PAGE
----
FCA says investment consultants can't identify best managers

FCA says investment consultants can't identify best managers

The Financial Conduct Authority has asked the government to give it more power to regulate investment consultants, over concerns many such firms were unable to identify outperforming managers.

Christopher Woolard, executive director of strategy and competition at the FCA, said the request was made as part of its asset management market study, and was intended to protect the members of small workplace pension schemes.

The FCA published the market study's long-awaited interim report last week. 

Speaking at an even hosted by the Tax Incentivised Savings Association on Thursday (24 November), Mr Woolard said the FCA had a number of concerns about the "relatively concentrated" investment consultancy market, particularly over value for money and potential conflicts of interest.

"Our evidence suggests investment consultants on average are not able to identify managers who offer better returns to investors," he said.

"It’s also difficult for pension funds to assess whether the advice provided by investment consultants is actually providing value for them in the long term." 

On potential conflicts of interest of consultancy firms - many of which have their own asset management operations - he said: “We’ve also got some concerns whether investment consultants’ interests are actually in line with investors’ interests.”

But Mr Woolard pointed out that, unlike asset managers and financial advisers, investment consultants did not fall within the FCA's regulatory remit.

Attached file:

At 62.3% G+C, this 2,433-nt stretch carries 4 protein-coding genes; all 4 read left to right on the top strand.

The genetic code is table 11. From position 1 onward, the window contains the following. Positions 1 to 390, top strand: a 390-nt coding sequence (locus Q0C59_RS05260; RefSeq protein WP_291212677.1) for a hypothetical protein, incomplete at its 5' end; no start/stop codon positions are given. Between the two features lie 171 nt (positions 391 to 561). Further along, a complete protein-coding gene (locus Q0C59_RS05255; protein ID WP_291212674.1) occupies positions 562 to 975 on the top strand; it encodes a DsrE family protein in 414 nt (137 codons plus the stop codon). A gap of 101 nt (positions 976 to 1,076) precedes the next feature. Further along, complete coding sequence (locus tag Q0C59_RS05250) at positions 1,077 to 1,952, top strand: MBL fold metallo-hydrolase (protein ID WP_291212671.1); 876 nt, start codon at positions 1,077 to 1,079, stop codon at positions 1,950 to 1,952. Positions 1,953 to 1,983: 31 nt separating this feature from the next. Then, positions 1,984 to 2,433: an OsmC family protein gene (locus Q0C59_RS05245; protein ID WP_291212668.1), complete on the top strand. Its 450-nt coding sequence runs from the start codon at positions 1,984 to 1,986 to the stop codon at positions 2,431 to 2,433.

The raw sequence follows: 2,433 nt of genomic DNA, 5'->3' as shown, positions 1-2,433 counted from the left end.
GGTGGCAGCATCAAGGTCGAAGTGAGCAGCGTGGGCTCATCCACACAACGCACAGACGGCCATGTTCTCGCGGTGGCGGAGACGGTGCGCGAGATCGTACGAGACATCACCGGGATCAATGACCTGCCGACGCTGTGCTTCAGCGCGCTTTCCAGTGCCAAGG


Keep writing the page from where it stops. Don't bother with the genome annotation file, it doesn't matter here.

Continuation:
He said an uncompetitive and loosely-regulated consultancy market was a particular risk to small workplace pension schemes.

"There are quite an amazing number of very small pension funds – over 32,000 pension funds in the UK that have less than 11 members in them - and they behave more like retail investors and often achieve similar outcomes," he said. 

"Their trustees are particularly dependent on the advice they receive from investment consultants."

He also raised concerns over lack of competition in the consultancy market.

"The market is relatively concentrated, with three big players accounting for lion’s share of the market. And switching rates between those investment consultants are low."

He said smaller pension schemes were particularly unlikely to switch adviser.

“For the first time we’re proposing to use our powers to make a market investigation reference under the Enterprise Act to the Competition and Markets Authority on the institutional investment advice market," he said.